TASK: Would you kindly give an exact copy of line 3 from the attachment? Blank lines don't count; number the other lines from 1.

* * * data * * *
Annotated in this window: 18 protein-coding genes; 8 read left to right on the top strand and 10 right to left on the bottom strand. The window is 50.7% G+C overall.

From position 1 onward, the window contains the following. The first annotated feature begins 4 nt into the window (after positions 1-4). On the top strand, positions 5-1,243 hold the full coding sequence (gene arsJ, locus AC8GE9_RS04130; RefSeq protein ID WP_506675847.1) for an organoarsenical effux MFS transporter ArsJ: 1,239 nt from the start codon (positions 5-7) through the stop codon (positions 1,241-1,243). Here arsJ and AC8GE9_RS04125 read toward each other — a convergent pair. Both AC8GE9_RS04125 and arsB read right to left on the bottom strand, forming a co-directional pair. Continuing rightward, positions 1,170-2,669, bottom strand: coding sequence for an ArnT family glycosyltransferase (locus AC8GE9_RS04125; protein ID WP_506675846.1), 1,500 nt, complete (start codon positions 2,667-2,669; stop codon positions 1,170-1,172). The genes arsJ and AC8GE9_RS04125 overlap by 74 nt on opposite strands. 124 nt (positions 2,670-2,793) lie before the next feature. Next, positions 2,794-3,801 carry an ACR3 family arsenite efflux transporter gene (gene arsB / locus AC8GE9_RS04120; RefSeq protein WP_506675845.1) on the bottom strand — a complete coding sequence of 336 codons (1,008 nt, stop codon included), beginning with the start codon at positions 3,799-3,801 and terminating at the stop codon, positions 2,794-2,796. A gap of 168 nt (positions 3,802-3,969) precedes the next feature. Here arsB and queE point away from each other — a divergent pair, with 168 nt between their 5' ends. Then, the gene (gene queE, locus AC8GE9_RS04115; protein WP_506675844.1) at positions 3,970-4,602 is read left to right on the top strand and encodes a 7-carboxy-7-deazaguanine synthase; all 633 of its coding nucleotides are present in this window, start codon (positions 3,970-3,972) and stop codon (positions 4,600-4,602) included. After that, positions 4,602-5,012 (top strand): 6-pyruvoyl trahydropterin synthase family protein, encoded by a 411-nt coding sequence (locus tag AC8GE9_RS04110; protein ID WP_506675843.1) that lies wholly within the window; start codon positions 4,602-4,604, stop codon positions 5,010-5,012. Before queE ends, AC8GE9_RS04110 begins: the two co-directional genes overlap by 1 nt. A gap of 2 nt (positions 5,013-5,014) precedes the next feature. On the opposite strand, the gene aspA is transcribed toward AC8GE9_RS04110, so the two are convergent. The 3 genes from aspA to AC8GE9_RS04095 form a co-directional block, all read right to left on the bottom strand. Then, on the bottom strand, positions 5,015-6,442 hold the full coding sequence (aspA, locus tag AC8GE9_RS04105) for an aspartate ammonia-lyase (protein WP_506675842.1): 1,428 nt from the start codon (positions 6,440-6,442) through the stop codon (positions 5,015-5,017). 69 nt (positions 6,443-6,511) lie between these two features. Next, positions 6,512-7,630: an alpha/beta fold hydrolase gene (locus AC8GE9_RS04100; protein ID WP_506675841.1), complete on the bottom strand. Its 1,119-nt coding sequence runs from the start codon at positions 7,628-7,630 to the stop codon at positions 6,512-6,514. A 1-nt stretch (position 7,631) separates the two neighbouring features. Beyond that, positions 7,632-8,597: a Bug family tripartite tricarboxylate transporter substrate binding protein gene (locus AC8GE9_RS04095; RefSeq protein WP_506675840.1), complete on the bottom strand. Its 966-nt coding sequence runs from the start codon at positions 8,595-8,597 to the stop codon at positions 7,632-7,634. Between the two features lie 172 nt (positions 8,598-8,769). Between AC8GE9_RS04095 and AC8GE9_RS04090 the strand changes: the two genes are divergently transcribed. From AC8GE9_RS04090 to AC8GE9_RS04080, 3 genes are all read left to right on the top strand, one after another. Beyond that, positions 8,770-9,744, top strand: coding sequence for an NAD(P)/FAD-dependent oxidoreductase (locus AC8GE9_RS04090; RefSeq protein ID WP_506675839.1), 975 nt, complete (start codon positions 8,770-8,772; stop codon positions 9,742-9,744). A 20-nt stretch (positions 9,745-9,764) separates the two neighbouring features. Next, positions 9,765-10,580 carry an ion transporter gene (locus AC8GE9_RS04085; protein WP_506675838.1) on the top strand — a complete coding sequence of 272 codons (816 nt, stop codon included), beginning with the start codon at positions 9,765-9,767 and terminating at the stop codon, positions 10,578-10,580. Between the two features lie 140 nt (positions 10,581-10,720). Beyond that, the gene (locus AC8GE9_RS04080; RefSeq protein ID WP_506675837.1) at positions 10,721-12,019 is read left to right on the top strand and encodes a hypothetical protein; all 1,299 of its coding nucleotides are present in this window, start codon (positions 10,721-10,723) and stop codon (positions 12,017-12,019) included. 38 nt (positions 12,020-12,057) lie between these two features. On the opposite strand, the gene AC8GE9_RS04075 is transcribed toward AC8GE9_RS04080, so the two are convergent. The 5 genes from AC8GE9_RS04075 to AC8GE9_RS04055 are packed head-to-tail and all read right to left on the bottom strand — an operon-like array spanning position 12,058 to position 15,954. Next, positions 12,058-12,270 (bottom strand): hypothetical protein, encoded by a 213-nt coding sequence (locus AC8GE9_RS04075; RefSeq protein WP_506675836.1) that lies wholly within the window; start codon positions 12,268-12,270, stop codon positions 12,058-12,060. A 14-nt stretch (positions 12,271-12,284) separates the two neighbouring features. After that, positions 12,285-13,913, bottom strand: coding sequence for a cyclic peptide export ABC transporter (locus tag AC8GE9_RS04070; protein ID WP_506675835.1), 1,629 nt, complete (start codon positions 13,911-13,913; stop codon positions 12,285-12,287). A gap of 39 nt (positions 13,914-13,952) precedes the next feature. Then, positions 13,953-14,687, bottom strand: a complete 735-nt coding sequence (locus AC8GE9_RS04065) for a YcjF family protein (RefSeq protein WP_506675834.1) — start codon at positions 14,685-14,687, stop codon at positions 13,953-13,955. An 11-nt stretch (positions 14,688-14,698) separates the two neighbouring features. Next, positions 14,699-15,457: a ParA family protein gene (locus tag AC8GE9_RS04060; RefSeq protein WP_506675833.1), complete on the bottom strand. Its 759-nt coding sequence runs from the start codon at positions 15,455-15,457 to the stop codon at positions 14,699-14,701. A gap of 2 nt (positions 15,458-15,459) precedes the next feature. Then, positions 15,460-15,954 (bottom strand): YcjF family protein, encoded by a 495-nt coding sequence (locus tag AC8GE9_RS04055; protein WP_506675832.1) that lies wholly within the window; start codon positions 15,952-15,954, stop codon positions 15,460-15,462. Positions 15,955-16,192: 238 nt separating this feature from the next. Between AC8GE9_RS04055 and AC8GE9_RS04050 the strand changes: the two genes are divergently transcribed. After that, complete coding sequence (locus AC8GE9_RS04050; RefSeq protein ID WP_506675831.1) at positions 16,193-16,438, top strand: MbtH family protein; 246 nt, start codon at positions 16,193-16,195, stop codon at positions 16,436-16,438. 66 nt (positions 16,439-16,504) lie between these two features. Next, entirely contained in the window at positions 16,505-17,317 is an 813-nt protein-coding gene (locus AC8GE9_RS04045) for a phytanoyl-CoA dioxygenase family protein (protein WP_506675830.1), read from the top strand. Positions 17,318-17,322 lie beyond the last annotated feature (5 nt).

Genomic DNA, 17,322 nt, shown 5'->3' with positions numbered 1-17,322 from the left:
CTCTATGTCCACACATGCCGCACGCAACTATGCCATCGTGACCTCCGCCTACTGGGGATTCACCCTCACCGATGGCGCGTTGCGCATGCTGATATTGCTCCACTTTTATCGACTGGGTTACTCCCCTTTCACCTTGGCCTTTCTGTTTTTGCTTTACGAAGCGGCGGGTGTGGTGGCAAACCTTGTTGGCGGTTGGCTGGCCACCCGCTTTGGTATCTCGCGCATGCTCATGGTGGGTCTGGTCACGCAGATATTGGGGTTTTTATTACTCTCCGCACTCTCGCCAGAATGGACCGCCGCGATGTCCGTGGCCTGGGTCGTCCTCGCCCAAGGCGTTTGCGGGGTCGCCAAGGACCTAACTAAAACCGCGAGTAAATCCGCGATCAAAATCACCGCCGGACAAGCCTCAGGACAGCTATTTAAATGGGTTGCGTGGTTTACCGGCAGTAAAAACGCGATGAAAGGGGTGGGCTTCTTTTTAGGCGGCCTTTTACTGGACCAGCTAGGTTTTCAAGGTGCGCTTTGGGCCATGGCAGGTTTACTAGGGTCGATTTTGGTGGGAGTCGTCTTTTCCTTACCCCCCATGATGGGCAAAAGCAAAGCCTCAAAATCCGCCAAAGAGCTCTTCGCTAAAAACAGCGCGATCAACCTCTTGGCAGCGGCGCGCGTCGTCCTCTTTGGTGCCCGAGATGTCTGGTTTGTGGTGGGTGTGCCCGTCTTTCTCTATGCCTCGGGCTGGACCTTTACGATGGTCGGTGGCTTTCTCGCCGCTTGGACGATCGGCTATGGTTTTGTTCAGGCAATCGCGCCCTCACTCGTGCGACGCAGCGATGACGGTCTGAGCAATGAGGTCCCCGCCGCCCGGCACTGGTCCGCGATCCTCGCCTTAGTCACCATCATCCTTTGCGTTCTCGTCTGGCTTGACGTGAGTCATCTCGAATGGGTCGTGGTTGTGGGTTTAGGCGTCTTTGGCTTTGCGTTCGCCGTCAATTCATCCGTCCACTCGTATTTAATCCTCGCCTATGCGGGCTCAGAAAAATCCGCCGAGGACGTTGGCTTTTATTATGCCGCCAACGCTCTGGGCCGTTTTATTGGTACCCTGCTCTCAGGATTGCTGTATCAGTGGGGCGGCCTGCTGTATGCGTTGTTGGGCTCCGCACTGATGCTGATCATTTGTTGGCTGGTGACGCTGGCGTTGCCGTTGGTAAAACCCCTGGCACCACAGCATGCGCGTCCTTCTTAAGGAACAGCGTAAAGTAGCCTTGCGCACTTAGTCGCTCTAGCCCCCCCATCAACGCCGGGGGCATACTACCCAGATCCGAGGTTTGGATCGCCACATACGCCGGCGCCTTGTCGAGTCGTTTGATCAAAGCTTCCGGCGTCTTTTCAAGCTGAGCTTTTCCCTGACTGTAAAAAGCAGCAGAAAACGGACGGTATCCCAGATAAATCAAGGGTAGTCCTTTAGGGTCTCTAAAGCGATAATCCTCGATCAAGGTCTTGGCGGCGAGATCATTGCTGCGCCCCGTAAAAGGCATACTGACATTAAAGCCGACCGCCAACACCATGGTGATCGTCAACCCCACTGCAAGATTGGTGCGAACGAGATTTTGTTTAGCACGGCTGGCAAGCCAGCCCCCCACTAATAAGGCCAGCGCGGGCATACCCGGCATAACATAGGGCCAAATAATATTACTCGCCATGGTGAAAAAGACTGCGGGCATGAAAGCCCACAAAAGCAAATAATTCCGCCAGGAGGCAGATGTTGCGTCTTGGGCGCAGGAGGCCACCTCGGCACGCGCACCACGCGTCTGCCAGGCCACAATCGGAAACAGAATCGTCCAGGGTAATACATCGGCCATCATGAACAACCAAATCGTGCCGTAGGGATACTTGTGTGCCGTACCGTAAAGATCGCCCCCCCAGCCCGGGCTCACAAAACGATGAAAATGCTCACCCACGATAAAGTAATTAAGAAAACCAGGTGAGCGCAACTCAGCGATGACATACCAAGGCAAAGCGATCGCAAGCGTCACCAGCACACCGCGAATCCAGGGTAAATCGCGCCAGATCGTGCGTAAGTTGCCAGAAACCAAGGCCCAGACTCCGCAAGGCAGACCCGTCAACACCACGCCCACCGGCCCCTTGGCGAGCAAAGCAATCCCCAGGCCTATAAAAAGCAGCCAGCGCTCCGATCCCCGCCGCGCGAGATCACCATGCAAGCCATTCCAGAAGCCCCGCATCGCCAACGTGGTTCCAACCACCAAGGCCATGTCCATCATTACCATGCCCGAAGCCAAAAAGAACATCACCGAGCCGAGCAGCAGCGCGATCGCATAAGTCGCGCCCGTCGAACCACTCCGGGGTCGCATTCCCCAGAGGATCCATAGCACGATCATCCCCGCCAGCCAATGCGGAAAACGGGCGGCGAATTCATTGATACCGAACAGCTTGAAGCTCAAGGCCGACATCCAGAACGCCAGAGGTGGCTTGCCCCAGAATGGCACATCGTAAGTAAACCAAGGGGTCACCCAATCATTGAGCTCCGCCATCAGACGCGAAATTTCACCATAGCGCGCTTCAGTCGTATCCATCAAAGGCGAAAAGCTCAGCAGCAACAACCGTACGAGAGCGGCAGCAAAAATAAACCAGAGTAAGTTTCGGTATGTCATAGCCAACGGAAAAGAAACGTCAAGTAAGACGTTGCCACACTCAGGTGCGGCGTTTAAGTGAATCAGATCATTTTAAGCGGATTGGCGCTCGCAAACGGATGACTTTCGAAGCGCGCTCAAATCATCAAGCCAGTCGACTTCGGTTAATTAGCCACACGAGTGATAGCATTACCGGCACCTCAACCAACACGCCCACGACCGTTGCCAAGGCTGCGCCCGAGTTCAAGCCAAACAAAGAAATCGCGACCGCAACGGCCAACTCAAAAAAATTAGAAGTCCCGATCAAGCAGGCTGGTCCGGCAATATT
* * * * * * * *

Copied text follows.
Genomic DNA, 17,322 nt, shown 5'->3' with positions numbered 1-17,322 from the left: